In fact, the New Testament never even specifically forbids sexual activity to unmarried people. Jesus and others frequently condemn “sexual immorality”, a vague translation of a multi-faceted Greek word difficult to confidently adapt to our own time and culture, and Paul makes several oblique references throughout his writing that bear that interpretation (among others) reasonably well. Taken together, though, the New Testament’s teachings on sexuality do not add up to much but condemnation of adultery and a general sense that God frowns on sexual libertinism.[4] The closest we get to a prohibition on pre-marital sex is Paul’s prescription that a church elder should be “the husband of one wife”, suggesting that God somehow values the practice of being sexually intimate with only one person.[5]

On the other hand, the teachings of the New Testament clearly value selflessness and just behavior toward others, especially others within the church. While these principles have nothing specifically to do with sexual ethics, they can help build a framework for evaluating all behavior, including sexual behavior. So, we can with reasonable certainty say two things about a Christian approach to sexuality:

  1. We should avoid sexual libertinism.
  2. Love and consideration for others should inform our behavior.

These are not concrete rules but guidelines, and, far from giving us license to behave irresponsibly, as some might fear, these guidelines should elevate our approach to sexual relationships. Rather than focusing on virginity, which, however you define it, is binary and irreversible, leading to a guilt- and fear-based approach to sexual teaching, we should make practical and selfless love the benchmark of sexual purity in relationships.

More on this in my next post, in which I will attempt both to put some skin on these vague opinions about sexual purity and to build a more concrete model for teaching on sexual ethics within the church.

  1. As a reminder and point of clarification, in case you don’t want to read that whole post, the OT Laws regarding sexuality were actually, for their time, compassionate toward women, protecting them from being used by men then cast aside to a life of poverty and shame. One of these days I’ll have a whole post on God’s habit of elevating his people’s concepts of human rights and social justice by increments rather than all at once.  ↩

  2. I recognize that the Church and the culture at large frequently differ as to whether this is a positive or negative image, but reconciling those opinions is outside the scope of this post and may be impossible given our current understanding of the Bible.  ↩

  3. While this reason is not stated explicitly anywhere in the Bible, I think it is a logical extension of the first reason, which is.  ↩

  4. I’m deliberately leaving any discussion of non-heterosexuality for a different day.  ↩

  5. Some other translations, including the New Living Translation, which I normally reference, say only that an elder “must be faithful to his wife”, but this is interpretive where the translation above is literal.  ↩

♀ Purity Culture


Last week The Hairpin published “Interview With a Lapsed Christian Virgin”, an ambiguously-titled but thoughtful and fair-minded discussion with “Clara”, a twenty-something Christian woman who engages in frequent sex with her boyfriend but still values and strives for the ideal of “purity”.[1] Probably only our ongoing collective outrage against Todd Akin prevented the feminist blogosphere from just exploding on the spot.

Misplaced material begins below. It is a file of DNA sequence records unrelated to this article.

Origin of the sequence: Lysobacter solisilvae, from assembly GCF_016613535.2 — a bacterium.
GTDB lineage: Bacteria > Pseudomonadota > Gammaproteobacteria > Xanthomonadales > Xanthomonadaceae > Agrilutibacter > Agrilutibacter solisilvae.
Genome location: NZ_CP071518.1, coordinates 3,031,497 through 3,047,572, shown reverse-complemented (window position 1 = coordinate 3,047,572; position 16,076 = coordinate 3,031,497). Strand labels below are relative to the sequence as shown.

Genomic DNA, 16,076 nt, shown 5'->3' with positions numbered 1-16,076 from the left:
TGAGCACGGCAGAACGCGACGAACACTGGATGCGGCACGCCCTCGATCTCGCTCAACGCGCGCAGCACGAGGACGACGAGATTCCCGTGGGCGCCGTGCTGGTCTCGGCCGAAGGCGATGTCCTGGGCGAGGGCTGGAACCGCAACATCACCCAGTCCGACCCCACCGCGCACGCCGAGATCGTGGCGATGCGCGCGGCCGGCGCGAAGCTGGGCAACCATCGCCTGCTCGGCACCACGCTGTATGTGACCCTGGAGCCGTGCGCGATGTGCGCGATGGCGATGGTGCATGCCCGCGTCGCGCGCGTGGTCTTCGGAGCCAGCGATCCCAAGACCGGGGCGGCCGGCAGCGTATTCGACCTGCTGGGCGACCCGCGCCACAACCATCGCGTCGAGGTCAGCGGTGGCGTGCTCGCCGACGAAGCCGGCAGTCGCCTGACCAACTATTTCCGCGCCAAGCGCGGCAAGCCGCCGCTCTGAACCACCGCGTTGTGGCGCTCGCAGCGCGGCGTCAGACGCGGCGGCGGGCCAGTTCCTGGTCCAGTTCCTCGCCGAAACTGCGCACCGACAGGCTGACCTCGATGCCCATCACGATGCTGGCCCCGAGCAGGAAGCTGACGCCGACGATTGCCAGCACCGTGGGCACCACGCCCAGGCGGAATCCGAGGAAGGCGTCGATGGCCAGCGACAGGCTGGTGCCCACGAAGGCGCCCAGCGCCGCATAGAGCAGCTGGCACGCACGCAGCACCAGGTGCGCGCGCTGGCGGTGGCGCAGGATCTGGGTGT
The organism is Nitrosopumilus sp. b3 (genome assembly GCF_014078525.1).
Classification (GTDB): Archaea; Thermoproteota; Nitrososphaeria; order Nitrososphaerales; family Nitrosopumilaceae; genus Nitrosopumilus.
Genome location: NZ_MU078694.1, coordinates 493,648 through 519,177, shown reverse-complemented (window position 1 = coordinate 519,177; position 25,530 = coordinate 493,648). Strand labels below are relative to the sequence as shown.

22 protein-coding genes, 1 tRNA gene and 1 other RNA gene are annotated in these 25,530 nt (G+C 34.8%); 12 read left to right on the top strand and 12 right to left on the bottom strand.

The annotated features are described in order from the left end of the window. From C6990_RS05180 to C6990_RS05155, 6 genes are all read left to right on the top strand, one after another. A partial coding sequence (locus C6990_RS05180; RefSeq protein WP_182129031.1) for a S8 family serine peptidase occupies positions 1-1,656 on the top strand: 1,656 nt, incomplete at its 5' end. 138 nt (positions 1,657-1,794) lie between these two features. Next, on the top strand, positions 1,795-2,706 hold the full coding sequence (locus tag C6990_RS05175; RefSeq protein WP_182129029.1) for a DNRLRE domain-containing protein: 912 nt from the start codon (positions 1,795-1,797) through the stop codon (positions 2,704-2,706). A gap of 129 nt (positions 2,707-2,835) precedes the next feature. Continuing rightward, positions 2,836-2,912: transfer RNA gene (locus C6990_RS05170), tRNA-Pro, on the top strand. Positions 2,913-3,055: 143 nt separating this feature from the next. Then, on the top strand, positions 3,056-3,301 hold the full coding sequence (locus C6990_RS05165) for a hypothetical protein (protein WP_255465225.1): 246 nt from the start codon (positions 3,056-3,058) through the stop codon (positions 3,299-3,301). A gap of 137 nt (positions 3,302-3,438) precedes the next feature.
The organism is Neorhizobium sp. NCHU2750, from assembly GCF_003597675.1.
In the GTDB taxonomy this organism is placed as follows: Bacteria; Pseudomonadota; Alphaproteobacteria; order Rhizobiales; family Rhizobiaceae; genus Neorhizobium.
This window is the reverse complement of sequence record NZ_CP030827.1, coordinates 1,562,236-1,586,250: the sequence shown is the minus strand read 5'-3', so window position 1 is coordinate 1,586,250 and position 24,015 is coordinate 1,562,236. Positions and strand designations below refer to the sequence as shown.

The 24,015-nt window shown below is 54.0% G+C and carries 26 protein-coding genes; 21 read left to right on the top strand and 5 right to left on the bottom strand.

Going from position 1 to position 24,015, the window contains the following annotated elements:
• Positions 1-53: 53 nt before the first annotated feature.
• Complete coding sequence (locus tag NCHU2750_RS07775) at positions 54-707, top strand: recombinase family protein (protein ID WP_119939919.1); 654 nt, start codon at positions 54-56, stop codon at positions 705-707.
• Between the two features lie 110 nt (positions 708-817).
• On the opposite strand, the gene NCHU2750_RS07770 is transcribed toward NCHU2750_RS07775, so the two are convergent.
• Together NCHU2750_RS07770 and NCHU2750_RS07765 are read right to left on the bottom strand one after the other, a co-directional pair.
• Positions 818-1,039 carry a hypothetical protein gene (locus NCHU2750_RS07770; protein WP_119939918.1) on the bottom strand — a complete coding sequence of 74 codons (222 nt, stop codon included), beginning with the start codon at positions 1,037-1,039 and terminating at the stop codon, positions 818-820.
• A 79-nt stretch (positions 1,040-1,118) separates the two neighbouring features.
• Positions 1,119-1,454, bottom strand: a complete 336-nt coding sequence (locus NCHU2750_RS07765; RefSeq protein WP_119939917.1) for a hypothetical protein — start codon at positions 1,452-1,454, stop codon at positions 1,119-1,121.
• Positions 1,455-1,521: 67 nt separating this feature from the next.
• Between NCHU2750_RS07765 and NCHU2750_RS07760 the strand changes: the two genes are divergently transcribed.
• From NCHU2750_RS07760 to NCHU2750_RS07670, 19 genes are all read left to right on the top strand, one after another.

In fact, the piece did not get much attention, except from this site and from “Jill” at Feministe, who laments:

Don’t get me wrong: I appreciate Clara’s insights, and I think she’s very brave for sharing her perspectives… It’s a great interview and this isn’t meant as a critique of it, or even of sexual abstention. If people want to abstain from sex until marriage (or abstain from sex until forever, or whenever) that’s great—your body, your choice. I don’t have a problem with choosing to be abstinent until X date or event (your wedding, college, your 18th birthday, your 40th birthday, whatever); I do have a big problem with the Christian language and theory behind the “purity” rationale for waiting until marriage to have sex.

The biggest is the concept of “purity” itself, and the idea that sex somehow makes you impure if you aren’t married. Sex is not sullying; sex is not “dirty”….

Certainly, the use of the word “purity” does a disservice to both believing and non-believing audiences, and Jill understandably draws the conclusion that Christians view sex as dirty. Compounding the confusion, many conservative churches and movements do treat sex as shameful and taboo in their attitudes and practices, even when their actual words acknowledge its beauty and sanctity. Words are important, so trying to redefine “purity” as “chastity” (a much more robust, meaningful word) may turn out to be a losing battle; the Church would do well to simply change our messaging. But I didn’t come here to talk about PR.

The tone of Clara’s remarks on her sexual experiences and their intersection with her beliefs and spiritual aspirations struck me as healthy, honest, and very Christian. Apart from repeated use of “purity” and “pure”—which words probably represent the convention of her upbringing—nowhere in the interview does she suggest that she thinks sex is dirty or even that the church of her youth taught her so. She acknowledges the black-and-white, guilt-based thinking of many evangelical sub-cultures that believe sex outside of marriage to be sinful, but even with regard to this unhealthy attitude she faults the expression, not the doctrine:

I do think that this one of those issues where the church tries very hard to get inside a girl’s head. They spend so much time telling you to wait until marriage and no time helping you to deal with the fact that you probably didn’t.